Thursday, 8 November 2001
Dáil Eireann Debate
38. Mr. Deasy asked the Minister for Arts, Heritage Gaeltacht and the Islands if she has any plans to meet with the owners of Lismore Castle, with a view to discussing the restoration of the west wing of the castle, to bring it up to a standard which will enable it to be used for public viewing and as a major tourist attraction. [27221/01]
Minister for Arts, Heritage, Gaeltacht and the Islands (Miss de Valera): As I have already explained to the Deputy in my reply to Question No. 157 of 25 November 1998 my Department has no funds at its disposal for the restoration of properties other than those where I, as Minister, am the owner or guardian. As I am neither the owner nor guardian of Lismore Castle I am not in a position to fund the restoration of its west wing.
Some public funding is however available for heritage-related projects. One source of such funds is the Heritage Council, which has powers to provide advice and assistance – including financial assistance – in relation to the protection, preservation and promotion of the physical heritage. It should be noted that, although my Department funds the Heritage Council, it is an independent statutory body established under the Heritage Act, 1995, and I have no function in relation to any decisions by it regarding the disbursal of grants.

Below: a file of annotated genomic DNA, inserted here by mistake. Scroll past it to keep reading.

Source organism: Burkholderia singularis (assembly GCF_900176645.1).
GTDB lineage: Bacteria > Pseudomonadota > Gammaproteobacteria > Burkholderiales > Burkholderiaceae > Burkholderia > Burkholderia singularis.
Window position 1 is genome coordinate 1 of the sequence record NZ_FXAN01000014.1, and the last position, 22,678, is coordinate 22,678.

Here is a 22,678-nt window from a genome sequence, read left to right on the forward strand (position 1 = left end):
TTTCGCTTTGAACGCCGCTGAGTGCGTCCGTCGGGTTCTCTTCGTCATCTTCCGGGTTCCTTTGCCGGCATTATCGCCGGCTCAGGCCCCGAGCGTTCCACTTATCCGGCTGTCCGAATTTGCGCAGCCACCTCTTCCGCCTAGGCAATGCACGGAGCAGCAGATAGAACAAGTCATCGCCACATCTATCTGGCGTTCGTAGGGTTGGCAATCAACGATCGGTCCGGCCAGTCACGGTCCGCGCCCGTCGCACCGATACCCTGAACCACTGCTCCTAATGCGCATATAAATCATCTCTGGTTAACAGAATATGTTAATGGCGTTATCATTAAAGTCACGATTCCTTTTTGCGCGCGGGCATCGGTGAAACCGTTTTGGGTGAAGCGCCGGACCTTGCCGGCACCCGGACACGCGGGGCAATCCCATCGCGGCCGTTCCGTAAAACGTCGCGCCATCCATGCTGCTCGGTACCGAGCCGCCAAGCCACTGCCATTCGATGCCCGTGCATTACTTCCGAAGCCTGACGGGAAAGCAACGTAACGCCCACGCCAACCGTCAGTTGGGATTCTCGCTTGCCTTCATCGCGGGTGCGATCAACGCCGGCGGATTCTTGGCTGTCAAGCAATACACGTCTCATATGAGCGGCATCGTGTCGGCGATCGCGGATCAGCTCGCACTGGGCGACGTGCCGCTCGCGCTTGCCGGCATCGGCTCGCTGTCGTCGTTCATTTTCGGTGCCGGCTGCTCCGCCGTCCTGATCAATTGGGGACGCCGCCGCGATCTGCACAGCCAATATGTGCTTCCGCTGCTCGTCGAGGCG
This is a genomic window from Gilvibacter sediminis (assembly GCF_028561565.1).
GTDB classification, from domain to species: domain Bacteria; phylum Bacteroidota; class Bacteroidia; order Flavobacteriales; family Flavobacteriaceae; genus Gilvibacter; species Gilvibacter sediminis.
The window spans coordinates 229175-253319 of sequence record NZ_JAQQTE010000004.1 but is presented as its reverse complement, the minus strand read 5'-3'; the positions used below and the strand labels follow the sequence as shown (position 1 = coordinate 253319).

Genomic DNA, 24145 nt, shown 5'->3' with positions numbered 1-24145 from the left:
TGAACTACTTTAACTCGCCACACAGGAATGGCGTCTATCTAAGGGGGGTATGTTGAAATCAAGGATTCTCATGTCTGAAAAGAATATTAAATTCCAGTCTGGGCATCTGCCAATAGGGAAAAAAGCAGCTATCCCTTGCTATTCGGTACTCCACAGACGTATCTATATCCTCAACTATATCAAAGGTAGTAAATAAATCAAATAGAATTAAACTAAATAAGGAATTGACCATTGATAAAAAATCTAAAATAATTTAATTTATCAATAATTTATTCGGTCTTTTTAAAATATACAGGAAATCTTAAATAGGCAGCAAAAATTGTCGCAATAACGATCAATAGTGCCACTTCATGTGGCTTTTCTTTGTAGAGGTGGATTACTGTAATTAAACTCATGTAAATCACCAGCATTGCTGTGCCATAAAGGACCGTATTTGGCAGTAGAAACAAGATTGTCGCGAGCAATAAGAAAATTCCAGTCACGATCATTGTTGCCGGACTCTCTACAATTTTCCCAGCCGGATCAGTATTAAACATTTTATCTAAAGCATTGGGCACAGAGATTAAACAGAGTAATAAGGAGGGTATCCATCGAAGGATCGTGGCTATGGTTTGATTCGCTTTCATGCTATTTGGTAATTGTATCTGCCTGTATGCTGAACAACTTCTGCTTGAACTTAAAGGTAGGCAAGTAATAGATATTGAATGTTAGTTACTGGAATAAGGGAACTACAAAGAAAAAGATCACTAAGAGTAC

In addition, the Deputy will be aware that as part of a package of measures jointly launched by me and my colleague, the Minister for the Environment and Local Government, in 1999 for the protection of the architecture heritage, a grants scheme was established for the conservation of protected buildings, which is being administered by local authorities with funding in the order of £4 million per annum. All inquiries relating to this scheme should be directed to the relevant local authority, Waterford County Council in this instance.
Finally, the owner or occupier of a building which is determined by me to be a building which is intrinsically of significant scientific, historical, architectural or aesthetic interest, and which is determined by the Revenue Commissioners to be a building to which reasonable access is afforded to the public, can apply under section 482 of the Taxes Consolidation Act, 1997, for relief in respect of expenditure incurred in the repair, maintenance or restoration of the building. Ultimately, the decision to allow tax relief in respect  of an approved building is a matter for the Revenue Commissioners.
|Last Updated: 10/09/2010 20:19:54||Page of 148|